New public works chief committed to community
June 12, 2008 · Updated 12:07 PM
Its obvious that Maher Abed, Port Orchards new public works director, is a military man.
He stands a little taller. His tie is a little straighter. But he answers questions in a soft, accented voice filled with patience and gracious humility.
Having spent years using his expertise to reinforce the roadways and building of cities up and down the I-5 corridor, Abed spent several years working on roadway construction for the Washington State Department of Transportation (WSDOT) out of its Maple Valley office before coming to Port Orchard.
Ive spent 10 years working with local agencies, Abed said of his decision to apply for the Port Orchard position. I like to work in small communities where my work will have a bigger impact.
Abed currently lives in Graham, near Puyallup. He said that after working in Shoreline and Sedro-Woolley north of Seattle, he accepted a position in Pacific, south of Auburn and had to move.
His wife loves to garden, he said, so they settled on a third of an acre in Graham and Abed commuted first to Pacific, then to Maple Valley.
He will commute to Port Orchard, but hopes to move his family within the year.
I like the quality of life here, Abed said. The area has a lot of enticing features.
He admits hed never been inside Port Orchard prior to interviewing for the position, but he knew of the area.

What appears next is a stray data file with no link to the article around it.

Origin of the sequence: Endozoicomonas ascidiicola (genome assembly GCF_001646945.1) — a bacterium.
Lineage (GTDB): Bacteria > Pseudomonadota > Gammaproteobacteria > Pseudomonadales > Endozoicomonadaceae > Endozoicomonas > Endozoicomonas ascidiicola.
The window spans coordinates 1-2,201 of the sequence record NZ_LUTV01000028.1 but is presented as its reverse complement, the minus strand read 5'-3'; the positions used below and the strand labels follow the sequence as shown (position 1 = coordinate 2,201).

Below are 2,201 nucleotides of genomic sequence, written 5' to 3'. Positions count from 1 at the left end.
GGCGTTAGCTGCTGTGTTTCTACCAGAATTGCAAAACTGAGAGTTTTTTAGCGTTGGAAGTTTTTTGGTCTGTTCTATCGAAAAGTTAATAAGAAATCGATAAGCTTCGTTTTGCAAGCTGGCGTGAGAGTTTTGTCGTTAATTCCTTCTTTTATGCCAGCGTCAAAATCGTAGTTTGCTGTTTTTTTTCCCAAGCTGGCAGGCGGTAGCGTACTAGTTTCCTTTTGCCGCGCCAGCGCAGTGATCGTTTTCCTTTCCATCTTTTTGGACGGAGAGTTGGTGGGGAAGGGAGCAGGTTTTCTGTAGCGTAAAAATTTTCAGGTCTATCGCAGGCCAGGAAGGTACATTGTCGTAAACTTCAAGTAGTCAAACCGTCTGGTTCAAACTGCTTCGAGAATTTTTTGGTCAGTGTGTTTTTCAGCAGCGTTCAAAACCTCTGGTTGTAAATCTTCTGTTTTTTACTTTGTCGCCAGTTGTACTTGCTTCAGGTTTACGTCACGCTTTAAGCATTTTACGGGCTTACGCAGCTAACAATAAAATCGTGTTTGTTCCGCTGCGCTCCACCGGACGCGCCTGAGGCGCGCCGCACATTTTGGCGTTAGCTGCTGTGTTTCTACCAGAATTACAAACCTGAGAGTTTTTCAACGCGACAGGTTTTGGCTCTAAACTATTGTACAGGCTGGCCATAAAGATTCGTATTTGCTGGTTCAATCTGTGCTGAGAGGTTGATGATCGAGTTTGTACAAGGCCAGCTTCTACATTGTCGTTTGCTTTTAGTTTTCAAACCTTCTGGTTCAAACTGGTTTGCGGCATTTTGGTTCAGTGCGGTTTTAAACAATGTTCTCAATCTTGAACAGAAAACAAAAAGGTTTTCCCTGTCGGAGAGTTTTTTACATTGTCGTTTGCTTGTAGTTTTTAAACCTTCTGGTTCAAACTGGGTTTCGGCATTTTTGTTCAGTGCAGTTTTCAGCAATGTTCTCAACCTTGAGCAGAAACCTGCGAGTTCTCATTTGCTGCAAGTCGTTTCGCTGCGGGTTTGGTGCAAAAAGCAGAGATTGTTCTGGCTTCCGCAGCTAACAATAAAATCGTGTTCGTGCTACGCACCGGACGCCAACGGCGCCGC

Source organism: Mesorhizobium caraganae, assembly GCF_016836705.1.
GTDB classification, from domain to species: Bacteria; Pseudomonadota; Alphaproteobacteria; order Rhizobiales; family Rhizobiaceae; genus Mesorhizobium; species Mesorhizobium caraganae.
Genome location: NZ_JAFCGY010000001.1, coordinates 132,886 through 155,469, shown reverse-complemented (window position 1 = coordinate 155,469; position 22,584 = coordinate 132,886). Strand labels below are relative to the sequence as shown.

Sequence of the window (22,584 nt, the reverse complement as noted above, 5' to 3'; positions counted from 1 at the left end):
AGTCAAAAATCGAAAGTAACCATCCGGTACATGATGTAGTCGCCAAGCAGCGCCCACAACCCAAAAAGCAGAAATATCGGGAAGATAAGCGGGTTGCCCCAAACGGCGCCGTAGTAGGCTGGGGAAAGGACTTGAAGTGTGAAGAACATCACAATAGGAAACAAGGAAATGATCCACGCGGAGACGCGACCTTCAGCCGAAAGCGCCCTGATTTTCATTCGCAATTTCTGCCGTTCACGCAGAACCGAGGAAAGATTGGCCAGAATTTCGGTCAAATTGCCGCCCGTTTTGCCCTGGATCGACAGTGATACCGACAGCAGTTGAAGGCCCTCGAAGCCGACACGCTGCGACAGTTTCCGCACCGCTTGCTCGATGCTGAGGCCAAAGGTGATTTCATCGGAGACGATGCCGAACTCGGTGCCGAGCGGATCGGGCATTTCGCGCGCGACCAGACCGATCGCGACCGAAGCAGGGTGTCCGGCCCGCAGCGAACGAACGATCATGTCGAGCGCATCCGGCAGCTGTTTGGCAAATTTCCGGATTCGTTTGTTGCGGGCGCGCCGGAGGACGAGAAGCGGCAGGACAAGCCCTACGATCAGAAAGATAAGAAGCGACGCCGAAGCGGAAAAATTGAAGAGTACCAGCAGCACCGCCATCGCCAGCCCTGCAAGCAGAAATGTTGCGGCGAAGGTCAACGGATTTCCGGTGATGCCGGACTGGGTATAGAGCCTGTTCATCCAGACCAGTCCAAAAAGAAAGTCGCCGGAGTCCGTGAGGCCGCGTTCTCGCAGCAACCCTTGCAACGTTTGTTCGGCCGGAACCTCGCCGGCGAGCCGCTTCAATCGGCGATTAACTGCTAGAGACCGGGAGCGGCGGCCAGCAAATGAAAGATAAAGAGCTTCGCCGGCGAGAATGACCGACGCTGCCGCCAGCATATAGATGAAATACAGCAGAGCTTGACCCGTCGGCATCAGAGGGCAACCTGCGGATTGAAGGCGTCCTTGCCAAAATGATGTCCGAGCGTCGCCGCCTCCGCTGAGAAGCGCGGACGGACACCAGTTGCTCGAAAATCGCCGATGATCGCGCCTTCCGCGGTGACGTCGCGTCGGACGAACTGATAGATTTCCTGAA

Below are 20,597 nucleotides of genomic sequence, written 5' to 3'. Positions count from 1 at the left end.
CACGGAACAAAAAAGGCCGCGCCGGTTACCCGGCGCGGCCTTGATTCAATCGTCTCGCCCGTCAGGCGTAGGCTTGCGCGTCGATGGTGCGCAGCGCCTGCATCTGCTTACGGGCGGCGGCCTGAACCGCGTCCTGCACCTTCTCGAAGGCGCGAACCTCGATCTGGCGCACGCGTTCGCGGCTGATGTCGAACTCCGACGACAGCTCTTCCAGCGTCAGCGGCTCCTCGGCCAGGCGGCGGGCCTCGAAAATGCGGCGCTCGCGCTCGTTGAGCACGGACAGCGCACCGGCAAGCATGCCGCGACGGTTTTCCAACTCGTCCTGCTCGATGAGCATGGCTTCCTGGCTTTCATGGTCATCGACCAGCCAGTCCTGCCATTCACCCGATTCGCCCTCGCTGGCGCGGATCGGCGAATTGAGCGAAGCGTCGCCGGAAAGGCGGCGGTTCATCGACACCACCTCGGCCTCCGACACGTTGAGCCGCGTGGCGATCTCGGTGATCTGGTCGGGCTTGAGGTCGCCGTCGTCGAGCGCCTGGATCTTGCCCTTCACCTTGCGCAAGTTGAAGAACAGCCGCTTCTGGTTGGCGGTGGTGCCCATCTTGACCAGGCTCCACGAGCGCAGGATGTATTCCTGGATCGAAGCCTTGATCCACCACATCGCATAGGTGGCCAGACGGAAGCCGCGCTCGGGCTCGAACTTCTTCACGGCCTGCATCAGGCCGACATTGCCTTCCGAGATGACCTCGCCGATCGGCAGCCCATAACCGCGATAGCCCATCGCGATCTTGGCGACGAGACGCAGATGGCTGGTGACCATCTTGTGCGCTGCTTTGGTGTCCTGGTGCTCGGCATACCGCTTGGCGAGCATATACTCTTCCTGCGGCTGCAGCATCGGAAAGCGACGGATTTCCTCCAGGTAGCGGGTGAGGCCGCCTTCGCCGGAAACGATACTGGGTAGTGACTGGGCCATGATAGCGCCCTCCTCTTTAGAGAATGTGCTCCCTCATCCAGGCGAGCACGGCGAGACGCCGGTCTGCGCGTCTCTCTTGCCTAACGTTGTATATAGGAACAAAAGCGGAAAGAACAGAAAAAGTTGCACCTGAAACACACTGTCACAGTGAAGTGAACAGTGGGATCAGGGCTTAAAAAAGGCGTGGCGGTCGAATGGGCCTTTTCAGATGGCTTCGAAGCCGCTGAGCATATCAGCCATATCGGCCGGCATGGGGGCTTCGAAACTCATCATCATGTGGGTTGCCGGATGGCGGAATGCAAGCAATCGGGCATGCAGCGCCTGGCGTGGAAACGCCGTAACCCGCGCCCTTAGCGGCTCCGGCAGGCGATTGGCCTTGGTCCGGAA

After I was invited to interview for the position, we came (over) and my wife and I loved the community, Abed said.
Abed, 47, said he is looking to stay in Port Orchard for the remainder of his career. He and his wife have two grown children.
We want to be part of this community, Abed said. One of the primary projects I hope to become involved in is the upgrade work being done on the wastewater treatment facility. (The city) also has federal funding available to prepare the design and acquire the right-of-way for the widening of Tremont.
Abed said these projects are just the tip of the iceberg in terms of what he would like to accomplish in Port Orchard.
He has spent 19 years in the National Guard and currently holds the rank of lieutenant colonel.
After serving three years on active duty at Fort Lewis in the late 1980s, Abed currently commands the Explosive Ordinance Disposal Battalion (EOD) based in downtown Tacoma.
Abed describes the battalion as the military equivalent of a city bomb squad.
Though Abed was born in Iraq, he hasnt been back for 18 years.
He said he will continue to serve with his battalion and go to Iraq if he is called. But for now, he will fight to make Port Orchard a better place to live.